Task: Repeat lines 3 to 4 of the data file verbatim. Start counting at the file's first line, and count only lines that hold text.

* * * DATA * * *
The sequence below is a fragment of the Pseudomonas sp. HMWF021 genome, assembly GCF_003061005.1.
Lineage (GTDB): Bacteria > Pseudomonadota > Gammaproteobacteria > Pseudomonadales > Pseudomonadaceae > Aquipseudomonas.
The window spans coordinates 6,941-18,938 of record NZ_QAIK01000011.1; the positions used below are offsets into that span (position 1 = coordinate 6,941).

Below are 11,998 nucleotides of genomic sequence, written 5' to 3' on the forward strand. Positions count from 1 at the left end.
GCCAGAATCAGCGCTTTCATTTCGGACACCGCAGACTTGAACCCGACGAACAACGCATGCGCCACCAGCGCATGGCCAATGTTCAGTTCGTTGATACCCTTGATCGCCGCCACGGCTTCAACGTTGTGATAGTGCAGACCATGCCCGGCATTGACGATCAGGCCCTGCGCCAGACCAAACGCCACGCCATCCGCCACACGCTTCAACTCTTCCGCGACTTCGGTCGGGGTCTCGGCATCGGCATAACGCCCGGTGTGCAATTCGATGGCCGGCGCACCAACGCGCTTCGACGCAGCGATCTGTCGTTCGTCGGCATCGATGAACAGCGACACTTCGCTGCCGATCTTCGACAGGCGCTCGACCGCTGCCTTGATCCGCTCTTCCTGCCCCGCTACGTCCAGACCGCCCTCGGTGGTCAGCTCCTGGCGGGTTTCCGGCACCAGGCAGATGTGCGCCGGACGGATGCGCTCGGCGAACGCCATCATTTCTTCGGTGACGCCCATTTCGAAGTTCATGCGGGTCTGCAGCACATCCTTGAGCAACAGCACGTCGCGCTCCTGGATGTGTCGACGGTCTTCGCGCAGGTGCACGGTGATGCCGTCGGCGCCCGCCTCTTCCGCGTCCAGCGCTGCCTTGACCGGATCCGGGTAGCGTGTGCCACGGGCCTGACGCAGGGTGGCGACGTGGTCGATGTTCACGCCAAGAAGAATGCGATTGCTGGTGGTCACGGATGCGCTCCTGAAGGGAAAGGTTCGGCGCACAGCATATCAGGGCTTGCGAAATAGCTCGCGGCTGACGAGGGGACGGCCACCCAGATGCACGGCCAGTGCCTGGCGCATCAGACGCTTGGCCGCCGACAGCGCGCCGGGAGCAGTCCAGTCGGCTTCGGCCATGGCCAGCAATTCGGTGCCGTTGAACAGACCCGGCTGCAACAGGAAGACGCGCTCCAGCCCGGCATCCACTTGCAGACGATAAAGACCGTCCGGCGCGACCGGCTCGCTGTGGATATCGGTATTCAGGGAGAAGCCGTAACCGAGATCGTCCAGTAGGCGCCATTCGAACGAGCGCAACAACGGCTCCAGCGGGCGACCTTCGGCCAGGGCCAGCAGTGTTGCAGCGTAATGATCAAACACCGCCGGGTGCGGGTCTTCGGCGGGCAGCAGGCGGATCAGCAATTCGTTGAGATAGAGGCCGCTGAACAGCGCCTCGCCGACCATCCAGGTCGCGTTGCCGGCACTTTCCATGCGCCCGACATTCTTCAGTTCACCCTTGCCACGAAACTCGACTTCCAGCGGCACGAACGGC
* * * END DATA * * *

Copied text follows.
The window spans coordinates 6,941-18,938 of record NZ_QAIK01000011.1; the positions used below are offsets into that span (position 1 = coordinate 6,941).

Below are 11,998 nucleotides of genomic sequence, written 5' to 3' on the forward strand. Positions count from 1 at the left end.